Why are so many Democrats surprised? You have nobody to blame but yourselves. Why? Well let’s see:
1. Thanks to Debbie Wasserman-Schultz and the neo-liberals (those who profess liberal and progressive ideals but who just as bought and sold by Wall Street as the GOP) you maintained such a strangle hold on the DNC that you quashed your chance at a PROGRESSIVE POPULIST who was in Bernie Sanders. He had the ear of the same people Trump had. However, Sanders focused his energy on UNITING people against the 1%, not fear mongering and racism, misogyny, lies, and foul language (among his other lovely traits).
During the primaries it was shown over and over again that Sanders would have soundly defeated Trump; whereas, a Clinton/Trump contest was ALWAYS considered close. But NO, the Democratic Party’s machine insisted on choosing an incredibly flawed, scandal ridden, highly damaged, uninspired candidate thinking that because being an high profile woman with all those years of experience in government was all she needed, along with all of her powerful corporate donors.
Sanders has had none of that baggage. He is a man of unimpeachable character, whose cause for all of his adult life has been economic justice for working people, from poor to the rapidly eroding middle class, and as a part of that social and educational justice. But then again we all knew that didn’t we?
2. Then there’s the media who treated Sanders as they have with all grass roots efforts — dismissively. Sanders campaign against giant corporations, don’t forget, includes the major media outlets, who attempted for so long to ignore, even avoid, Sanders and his highly focused, positive populism. The mass media have treated populism as primarily the domain of the far right, or, as it is now known, the alt-right — as strictly a movement of anger. Yes, anger is often the motivation behind a populist movement; and, the major media outlets drew upon that anger as a means of paralleling Trump and Sanders. But, here in lies the difference: Sanders’ populism worked to channel that anger into a movement for POSITIVE change by showing poor, working class and middle class of all backgrounds, locals, colours, societal variations and education into a common, unified cause for economic justice: out of which can then many of the societal problems can be more effectively approached.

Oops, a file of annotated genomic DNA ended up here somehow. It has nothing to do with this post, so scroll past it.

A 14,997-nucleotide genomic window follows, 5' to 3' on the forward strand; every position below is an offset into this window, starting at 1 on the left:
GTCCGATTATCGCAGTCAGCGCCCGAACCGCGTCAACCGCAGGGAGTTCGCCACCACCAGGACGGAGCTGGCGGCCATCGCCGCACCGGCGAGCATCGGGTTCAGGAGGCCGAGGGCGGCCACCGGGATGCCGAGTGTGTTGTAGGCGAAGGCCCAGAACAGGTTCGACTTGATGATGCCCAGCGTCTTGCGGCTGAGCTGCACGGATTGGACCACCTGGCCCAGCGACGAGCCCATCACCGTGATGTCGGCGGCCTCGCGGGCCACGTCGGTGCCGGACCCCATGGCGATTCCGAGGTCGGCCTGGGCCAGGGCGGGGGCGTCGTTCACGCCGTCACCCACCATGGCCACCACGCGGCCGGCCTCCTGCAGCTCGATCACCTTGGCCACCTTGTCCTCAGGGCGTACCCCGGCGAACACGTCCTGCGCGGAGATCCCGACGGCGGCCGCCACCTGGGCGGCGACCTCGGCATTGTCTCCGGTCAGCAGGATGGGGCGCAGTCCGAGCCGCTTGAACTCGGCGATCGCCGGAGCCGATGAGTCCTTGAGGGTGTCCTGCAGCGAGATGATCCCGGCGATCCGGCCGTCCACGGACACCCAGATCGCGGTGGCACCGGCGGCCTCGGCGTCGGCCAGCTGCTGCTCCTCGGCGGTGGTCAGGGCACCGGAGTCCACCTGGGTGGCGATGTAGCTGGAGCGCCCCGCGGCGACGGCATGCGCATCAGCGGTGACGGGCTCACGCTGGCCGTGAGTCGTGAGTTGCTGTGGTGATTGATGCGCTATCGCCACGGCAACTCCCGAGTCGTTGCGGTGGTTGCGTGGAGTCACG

Trump’s version of populism fits more conveniently into the mould the media prefers in which the anger is directed inwardly white vs.non-white, Christian vs Muslim vs. Jew, middle class vs. working class vs.poor, men vs. women, traditional lifestyle vs. contemporary lifestyle (not just straight vs. LGTB), the list goes on and on. The result is demagoguery in which each group’s anger and fear of “the other” is exploited so that each feels Trump is speaking directly to or at them (depending upon the perspective) generating this “popular” support whilst all the time destroying any semblance constructive dialogue or civility.
Unfortunately, as a result of our federal, state and local governments’ continued insistence on under or de-funding education at all levels (especially primary and secondary schools) H. L. Mencken in his essay Notes on Journalism will continue to ring true: “No one in this world, so far as I know…has ever lost money underestimating the intelligence of the great masses of the plain people. Nor has any one lost public office thereby.”